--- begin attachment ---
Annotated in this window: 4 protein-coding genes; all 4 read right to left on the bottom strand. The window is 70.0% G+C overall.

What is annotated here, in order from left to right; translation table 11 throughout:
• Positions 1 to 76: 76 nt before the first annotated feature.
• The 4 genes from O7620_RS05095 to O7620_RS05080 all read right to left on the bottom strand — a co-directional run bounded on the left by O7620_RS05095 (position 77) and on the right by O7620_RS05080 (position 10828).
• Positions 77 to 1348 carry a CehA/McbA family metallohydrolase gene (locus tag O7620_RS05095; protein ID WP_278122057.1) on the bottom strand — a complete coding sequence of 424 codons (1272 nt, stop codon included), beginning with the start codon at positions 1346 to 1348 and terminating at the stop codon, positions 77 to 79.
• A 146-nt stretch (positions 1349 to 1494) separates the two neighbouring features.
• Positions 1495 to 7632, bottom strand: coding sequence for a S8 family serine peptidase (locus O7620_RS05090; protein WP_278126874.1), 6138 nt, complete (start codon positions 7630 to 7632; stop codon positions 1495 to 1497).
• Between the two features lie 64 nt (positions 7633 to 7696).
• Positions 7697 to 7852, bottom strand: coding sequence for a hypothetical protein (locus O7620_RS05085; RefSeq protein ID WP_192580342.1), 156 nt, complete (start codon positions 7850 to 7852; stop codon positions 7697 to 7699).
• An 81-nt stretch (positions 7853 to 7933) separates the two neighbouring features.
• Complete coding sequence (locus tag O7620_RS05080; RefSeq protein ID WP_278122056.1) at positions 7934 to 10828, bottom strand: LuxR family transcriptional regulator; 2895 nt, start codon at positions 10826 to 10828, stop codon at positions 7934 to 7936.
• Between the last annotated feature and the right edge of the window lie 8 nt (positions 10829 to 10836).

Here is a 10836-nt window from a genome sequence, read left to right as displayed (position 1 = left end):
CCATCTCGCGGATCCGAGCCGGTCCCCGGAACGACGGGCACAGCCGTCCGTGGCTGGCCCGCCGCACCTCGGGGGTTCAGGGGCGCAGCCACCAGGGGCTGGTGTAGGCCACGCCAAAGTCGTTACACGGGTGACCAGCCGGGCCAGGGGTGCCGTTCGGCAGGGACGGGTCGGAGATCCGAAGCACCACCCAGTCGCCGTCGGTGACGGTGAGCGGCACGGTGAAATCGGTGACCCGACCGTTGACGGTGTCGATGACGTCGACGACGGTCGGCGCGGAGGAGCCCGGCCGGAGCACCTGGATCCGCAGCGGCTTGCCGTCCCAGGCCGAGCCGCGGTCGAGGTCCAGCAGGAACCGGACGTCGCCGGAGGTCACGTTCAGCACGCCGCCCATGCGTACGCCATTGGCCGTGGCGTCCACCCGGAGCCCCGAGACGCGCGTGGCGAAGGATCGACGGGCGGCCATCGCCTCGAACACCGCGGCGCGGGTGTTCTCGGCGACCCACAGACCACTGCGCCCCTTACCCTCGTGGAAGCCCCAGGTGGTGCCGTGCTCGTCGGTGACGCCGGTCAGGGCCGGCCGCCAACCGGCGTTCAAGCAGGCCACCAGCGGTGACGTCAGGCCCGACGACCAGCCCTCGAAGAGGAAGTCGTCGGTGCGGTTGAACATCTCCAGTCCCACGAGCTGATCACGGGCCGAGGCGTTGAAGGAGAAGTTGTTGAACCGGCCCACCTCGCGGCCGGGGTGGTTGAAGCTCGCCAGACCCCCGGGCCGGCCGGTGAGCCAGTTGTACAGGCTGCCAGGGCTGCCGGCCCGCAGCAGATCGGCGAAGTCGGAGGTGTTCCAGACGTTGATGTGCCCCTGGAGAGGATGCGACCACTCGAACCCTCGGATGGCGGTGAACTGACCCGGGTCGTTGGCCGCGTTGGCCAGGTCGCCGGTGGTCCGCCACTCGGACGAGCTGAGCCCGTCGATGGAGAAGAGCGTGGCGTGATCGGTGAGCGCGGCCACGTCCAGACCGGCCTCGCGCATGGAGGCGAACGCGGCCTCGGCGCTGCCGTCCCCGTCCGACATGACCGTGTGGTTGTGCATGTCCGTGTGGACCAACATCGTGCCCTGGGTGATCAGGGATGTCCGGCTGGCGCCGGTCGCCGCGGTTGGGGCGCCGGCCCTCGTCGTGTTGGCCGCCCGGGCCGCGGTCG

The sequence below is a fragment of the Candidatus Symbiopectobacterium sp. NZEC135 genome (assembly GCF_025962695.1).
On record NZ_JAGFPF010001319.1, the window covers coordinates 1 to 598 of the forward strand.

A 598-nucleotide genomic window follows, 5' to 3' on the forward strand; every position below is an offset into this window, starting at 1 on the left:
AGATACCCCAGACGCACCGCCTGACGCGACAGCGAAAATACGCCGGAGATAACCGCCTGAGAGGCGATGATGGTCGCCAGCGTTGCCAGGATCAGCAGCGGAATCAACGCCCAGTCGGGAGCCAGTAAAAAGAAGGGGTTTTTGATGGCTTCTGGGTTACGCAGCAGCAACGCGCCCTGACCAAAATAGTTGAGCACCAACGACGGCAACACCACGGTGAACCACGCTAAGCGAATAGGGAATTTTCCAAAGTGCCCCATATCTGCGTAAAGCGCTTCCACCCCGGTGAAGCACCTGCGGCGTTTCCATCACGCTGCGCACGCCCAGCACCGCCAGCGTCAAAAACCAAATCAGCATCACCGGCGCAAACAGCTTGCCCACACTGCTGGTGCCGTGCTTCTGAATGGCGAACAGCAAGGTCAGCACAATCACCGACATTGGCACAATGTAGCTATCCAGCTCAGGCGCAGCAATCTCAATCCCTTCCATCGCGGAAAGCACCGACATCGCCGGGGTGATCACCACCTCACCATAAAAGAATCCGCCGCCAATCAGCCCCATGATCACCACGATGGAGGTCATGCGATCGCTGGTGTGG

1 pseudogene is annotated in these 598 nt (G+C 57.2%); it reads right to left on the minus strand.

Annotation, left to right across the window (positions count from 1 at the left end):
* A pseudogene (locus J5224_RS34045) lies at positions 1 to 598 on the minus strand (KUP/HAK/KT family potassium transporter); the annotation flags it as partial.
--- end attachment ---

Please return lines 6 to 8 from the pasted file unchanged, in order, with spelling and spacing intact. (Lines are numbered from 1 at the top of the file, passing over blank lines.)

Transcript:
• A 146-nt stretch (positions 1349 to 1494) separates the two neighbouring features.
• Positions 1495 to 7632, bottom strand: coding sequence for a S8 family serine peptidase (locus O7620_RS05090; protein WP_278126874.1), 6138 nt, complete (start codon positions 7630 to 7632; stop codon positions 1495 to 1497).
• Between the two features lie 64 nt (positions 7633 to 7696).